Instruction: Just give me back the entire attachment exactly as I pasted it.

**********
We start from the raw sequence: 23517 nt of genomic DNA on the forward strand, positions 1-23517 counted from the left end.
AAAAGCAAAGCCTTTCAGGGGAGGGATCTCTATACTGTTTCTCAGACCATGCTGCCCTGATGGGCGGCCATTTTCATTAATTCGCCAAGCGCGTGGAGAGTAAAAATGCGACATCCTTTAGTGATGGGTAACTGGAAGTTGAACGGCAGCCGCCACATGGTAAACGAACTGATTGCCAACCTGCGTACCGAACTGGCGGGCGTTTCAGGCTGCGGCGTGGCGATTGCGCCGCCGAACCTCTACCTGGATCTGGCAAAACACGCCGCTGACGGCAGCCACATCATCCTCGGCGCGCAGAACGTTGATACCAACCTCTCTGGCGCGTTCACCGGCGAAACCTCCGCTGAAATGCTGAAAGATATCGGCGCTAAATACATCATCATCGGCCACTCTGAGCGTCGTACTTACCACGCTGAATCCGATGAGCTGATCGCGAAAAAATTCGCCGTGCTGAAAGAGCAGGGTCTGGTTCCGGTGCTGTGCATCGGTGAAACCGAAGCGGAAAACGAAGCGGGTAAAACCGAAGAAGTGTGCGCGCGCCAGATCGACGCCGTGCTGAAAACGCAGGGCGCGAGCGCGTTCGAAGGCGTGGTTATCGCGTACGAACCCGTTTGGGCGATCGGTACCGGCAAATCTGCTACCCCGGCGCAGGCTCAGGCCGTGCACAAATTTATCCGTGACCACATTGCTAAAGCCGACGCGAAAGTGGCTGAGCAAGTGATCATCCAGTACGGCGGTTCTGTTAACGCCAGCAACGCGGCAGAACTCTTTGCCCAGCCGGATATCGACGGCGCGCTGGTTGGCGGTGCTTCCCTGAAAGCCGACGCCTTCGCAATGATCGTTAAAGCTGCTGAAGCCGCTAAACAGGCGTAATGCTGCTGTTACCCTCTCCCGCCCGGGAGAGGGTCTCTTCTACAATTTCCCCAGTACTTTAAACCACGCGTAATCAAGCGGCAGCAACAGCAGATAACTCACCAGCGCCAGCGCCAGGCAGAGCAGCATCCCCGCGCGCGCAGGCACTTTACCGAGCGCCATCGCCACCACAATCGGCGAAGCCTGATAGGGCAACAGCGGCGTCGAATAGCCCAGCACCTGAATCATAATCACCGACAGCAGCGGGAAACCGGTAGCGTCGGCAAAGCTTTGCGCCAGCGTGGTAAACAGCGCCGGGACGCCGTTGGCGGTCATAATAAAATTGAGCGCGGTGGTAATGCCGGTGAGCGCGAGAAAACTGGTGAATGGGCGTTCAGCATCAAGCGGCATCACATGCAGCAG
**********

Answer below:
We start from the raw sequence: 23517 nt of genomic DNA on the forward strand, positions 1-23517 counted from the left end.
AAAAGCAAAGCCTTTCAGGGGAGGGATCTCTATACTGTTTCTCAGACCATGCTGCCCTGATGGGCGGCCATTTTCATTAATTCGCCAAGCGCGTGGAGAGTAAAAATGCGACATCCTTTAGTGATGGGTAACTGGAAGTTGAACGGCAGCCGCCACATGGTAAACGAACTGATTGCCAACCTGCGTACCGAACTGGCGGGCGTTTCAGGCTGCGGCGTGGCGATTGCGCCGCCGAACCTCTACCTGGATCTGGCAAAACACGCCGCTGACGGCAGCCACATCATCCTCGGCGCGCAGAACGTTGATACCAACCTCTCTGGCGCGTTCACCGGCGAAACCTCCGCTGAAATGCTGAAAGATATCGGCGCTAAATACATCATCATCGGCCACTCTGAGCGTCGTACTTACCACGCTGAATCCGATGAGCTGATCGCGAAAAAATTCGCCGTGCTGAAAGAGCAGGGTCTGGTTCCGGTGCTGTGCATCGGTGAAACCGAAGCGGAAAACGAAGCGGGTAAAACCGAAGAAGTGTGCGCGCGCCAGATCGACGCCGTGCTGAAAACGCAGGGCGCGAGCGCGTTCGAAGGCGTGGTTATCGCGTACGAACCCGTTTGGGCGATCGGTACCGGCAAATCTGCTACCCCGGCGCAGGCTCAGGCCGTGCACAAATTTATCCGTGACCACATTGCTAAAGCCGACGCGAAAGTGGCTGAGCAAGTGATCATCCAGTACGGCGGTTCTGTTAACGCCAGCAACGCGGCAGAACTCTTTGCCCAGCCGGATATCGACGGCGCGCTGGTTGGCGGTGCTTCCCTGAAAGCCGACGCCTTCGCAATGATCGTTAAAGCTGCTGAAGCCGCTAAACAGGCGTAATGCTGCTGTTACCCTCTCCCGCCCGGGAGAGGGTCTCTTCTACAATTTCCCCAGTACTTTAAACCACGCGTAATCAAGCGGCAGCAACAGCAGATAACTCACCAGCGCCAGCGCCAGGCAGAGCAGCATCCCCGCGCGCGCAGGCACTTTACCGAGCGCCATCGCCACCACAATCGGCGAAGCCTGATAGGGCAACAGCGGCGTCGAATAGCCCAGCACCTGAATCATAATCACCGACAGCAGCGGGAAACCGGTAGCGTCGGCAAAGCTTTGCGCCAGCGTGGTAAACAGCGCCGGGACGCCGTTGGCGGTCATAATAAAATTGAGCGCGGTGGTAATGCCGGTGAGCGCGAGAAAACTGGTGAATGGGCGTTCAGCATCAAGCGGCATCACATGCAGCAG